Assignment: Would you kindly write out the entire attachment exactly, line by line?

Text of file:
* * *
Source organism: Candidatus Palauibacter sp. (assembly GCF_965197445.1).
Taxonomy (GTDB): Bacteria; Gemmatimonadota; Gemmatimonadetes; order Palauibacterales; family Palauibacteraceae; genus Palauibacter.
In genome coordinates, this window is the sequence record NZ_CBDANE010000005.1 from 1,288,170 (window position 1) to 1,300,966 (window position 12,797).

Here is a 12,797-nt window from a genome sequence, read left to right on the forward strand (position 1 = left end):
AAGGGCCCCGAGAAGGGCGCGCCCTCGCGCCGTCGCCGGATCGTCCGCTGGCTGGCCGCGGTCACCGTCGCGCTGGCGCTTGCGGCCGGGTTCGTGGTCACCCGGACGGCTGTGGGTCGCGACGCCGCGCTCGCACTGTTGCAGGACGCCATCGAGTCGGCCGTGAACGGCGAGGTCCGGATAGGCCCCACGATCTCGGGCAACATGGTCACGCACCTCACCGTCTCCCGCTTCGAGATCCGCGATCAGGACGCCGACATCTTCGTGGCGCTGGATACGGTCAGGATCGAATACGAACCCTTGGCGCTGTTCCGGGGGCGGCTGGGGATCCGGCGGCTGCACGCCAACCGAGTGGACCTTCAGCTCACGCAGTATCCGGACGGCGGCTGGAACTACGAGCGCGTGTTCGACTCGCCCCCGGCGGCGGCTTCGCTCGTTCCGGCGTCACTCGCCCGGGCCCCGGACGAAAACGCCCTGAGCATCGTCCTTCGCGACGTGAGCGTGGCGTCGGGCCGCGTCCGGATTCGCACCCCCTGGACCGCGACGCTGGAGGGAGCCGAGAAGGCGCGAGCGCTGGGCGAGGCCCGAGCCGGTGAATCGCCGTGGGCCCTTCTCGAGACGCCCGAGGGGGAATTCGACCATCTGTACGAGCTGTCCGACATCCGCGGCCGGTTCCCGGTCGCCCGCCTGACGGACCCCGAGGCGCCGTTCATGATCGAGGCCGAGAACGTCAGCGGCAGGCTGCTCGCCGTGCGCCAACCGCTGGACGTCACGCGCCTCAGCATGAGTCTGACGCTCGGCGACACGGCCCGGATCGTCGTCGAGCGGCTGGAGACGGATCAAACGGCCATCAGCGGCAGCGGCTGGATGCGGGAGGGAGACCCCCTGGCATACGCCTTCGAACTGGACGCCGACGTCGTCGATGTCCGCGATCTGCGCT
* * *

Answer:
Source organism: Candidatus Palauibacter sp. (assembly GCF_965197445.1).
Taxonomy (GTDB): Bacteria; Gemmatimonadota; Gemmatimonadetes; order Palauibacterales; family Palauibacteraceae; genus Palauibacter.
In genome coordinates, this window is the sequence record NZ_CBDANE010000005.1 from 1,288,170 (window position 1) to 1,300,966 (window position 12,797).

Here is a 12,797-nt window from a genome sequence, read left to right on the forward strand (position 1 = left end):
AAGGGCCCCGAGAAGGGCGCGCCCTCGCGCCGTCGCCGGATCGTCCGCTGGCTGGCCGCGGTCACCGTCGCGCTGGCGCTTGCGGCCGGGTTCGTGGTCACCCGGACGGCTGTGGGTCGCGACGCCGCGCTCGCACTGTTGCAGGACGCCATCGAGTCGGCCGTGAACGGCGAGGTCCGGATAGGCCCCACGATCTCGGGCAACATGGTCACGCACCTCACCGTCTCCCGCTTCGAGATCCGCGATCAGGACGCCGACATCTTCGTGGCGCTGGATACGGTCAGGATCGAATACGAACCCTTGGCGCTGTTCCGGGGGCGGCTGGGGATCCGGCGGCTGCACGCCAACCGAGTGGACCTTCAGCTCACGCAGTATCCGGACGGCGGCTGGAACTACGAGCGCGTGTTCGACTCGCCCCCGGCGGCGGCTTCGCTCGTTCCGGCGTCACTCGCCCGGGCCCCGGACGAAAACGCCCTGAGCATCGTCCTTCGCGACGTGAGCGTGGCGTCGGGCCGCGTCCGGATTCGCACCCCCTGGACCGCGACGCTGGAGGGAGCCGAGAAGGCGCGAGCGCTGGGCGAGGCCCGAGCCGGTGAATCGCCGTGGGCCCTTCTCGAGACGCCCGAGGGGGAATTCGACCATCTGTACGAGCTGTCCGACATCCGCGGCCGGTTCCCGGTCGCCCGCCTGACGGACCCCGAGGCGCCGTTCATGATCGAGGCCGAGAACGTCAGCGGCAGGCTGCTCGCCGTGCGCCAACCGCTGGACGTCACGCGCCTCAGCATGAGTCTGACGCTCGGCGACACGGCCCGGATCGTCGTCGAGCGGCTGGAGACGGATCAAACGGCCATCAGCGGCAGCGGCTGGATGCGGGAGGGAGACCCCCTGGCATACGCCTTCGAACTGGACGCCGACGTCGTCGATGTCCGCGATCTGCGCT